Now that we’ve sussed out what is meant by “playbook”, scientifically speaking, do we all have one dealing with business? The answer is an unequivocal “yes”. We don’t consciously create heuristics, priors, and prototypes. They start to form or be used as soon as you encounter a concept. Think of a child’s idea of a dog. Dogs have a tremendous amount of genetic diversity, and the fact that both a Great Dane and a Papillon fit the same category is, on the surface, rather bizarre. And yet young children with no knowledge of genetic lineages can place the Great Dane and the Papillon in a distinct category from a fox. The child does not need to think hard about that distinction; their unconscious brains constructed the category for them, based on experiences with dogs and what others said about dogs. The same holds true for a business playbook. There are myriad accepted behaviors and practices for anything, including businesses, that you did not consciously compile but that you unconsciously execute all the same.
Your playbook has been handed down to you, or built by accident. You didn’t create it.
This isn’t necessarily true, but it is very likely. It is improbable that any given person doing business was dropped into their current situation without training, foreknowledge of basic concepts, or allowed to develop without being subjected to the advice of others. And even if all those were somehow true, the tendency towards mimicking of the attitudes and procedures of those around you is a well known phenomenon.
These sources (schooling, training, social, etc.) help establish priors and category representations through neuroplasticity. The problem with this is that by establishing priors and categories based off of handed down wisdom rather than real world experience, the brain is not able to quickly update habitual responses if they are not grounded in reality. It doesn’t wholesale throw out pre-existing notions once you get a “real” job.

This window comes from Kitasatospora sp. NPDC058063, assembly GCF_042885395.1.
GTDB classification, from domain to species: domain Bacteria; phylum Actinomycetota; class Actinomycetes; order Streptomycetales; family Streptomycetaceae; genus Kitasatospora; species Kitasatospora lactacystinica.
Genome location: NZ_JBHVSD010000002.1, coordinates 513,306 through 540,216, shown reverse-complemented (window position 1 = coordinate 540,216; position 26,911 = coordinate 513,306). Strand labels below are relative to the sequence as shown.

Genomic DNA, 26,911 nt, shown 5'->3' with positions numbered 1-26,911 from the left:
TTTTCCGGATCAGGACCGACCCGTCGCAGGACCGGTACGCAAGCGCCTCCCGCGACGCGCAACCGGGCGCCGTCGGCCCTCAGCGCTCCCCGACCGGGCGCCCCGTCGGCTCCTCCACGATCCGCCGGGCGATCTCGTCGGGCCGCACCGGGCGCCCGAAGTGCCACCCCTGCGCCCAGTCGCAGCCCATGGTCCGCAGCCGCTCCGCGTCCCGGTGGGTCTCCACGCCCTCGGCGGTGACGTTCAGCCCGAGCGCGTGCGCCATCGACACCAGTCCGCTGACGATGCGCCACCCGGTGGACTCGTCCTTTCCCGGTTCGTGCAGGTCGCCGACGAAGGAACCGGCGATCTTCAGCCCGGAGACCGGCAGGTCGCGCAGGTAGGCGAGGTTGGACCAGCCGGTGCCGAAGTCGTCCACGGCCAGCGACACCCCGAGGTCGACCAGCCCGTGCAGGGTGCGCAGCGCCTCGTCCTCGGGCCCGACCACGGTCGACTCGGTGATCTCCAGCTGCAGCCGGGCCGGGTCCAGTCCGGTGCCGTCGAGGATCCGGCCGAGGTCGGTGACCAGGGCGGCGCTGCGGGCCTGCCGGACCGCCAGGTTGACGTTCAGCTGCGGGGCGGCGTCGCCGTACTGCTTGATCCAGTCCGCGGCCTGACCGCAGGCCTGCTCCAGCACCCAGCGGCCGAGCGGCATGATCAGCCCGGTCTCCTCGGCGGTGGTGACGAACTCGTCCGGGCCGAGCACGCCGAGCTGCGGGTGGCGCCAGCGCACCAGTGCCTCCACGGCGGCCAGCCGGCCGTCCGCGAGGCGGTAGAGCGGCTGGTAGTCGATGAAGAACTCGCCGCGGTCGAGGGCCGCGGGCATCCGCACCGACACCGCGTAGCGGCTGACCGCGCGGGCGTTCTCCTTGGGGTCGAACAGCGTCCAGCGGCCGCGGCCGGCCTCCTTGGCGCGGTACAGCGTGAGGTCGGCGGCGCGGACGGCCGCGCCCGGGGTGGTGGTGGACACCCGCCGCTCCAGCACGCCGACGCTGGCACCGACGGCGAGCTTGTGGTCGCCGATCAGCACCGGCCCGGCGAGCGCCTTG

However, once these categories are established, it does not matter if real world experiences do not match what your education had led you to expect. Your brain is not able to quickly change the ways it responds to everyday situations, even if those ways are not grounded in reality. Your brain doesn’t throw out false pre-existing notions of how things work once you begin to establish a career.
Your playbook rarely gets improved. You don’t know it’s there, so you can’t change it.
Under ideal circumstances, this isn’t true. Important for both the HB and NDM frameworks is the idea of validity. Validity describes the causal and statistical structure of an environment in which decisions are being made. Skilled intuition needs high validity and practice to develop. Validity can be compromised both if the environment is too complex to reasonably handle over a given timescale (though different individuals will be have different levels of skill), but also if the causal understanding of an event is not correctly identified. One might think consistent negative feedback from faulty judgments would lead linearly to better decision making, unconsciously; however, the correlation between confidence in a track and the likelihood of that decision being correct is not high, even among experts. Improvements in decision making can happen when results do not match expectations, but only if the causal nature of the environment is clear. If your playbook doesn’t match the environment, and you’re not even aware of having a playbook in the first place, it stands to reason that no improvements will be made.
The world of intuitive expertise is complicated and evolving. Talentism’s metaphor of a “playbook” may not immediately seem scientifically oriented, but upon analysis reveals itself to be largely grounded in the scientific community’s understanding of how people make decisions. We’ll check back in next time they make science-based arguments.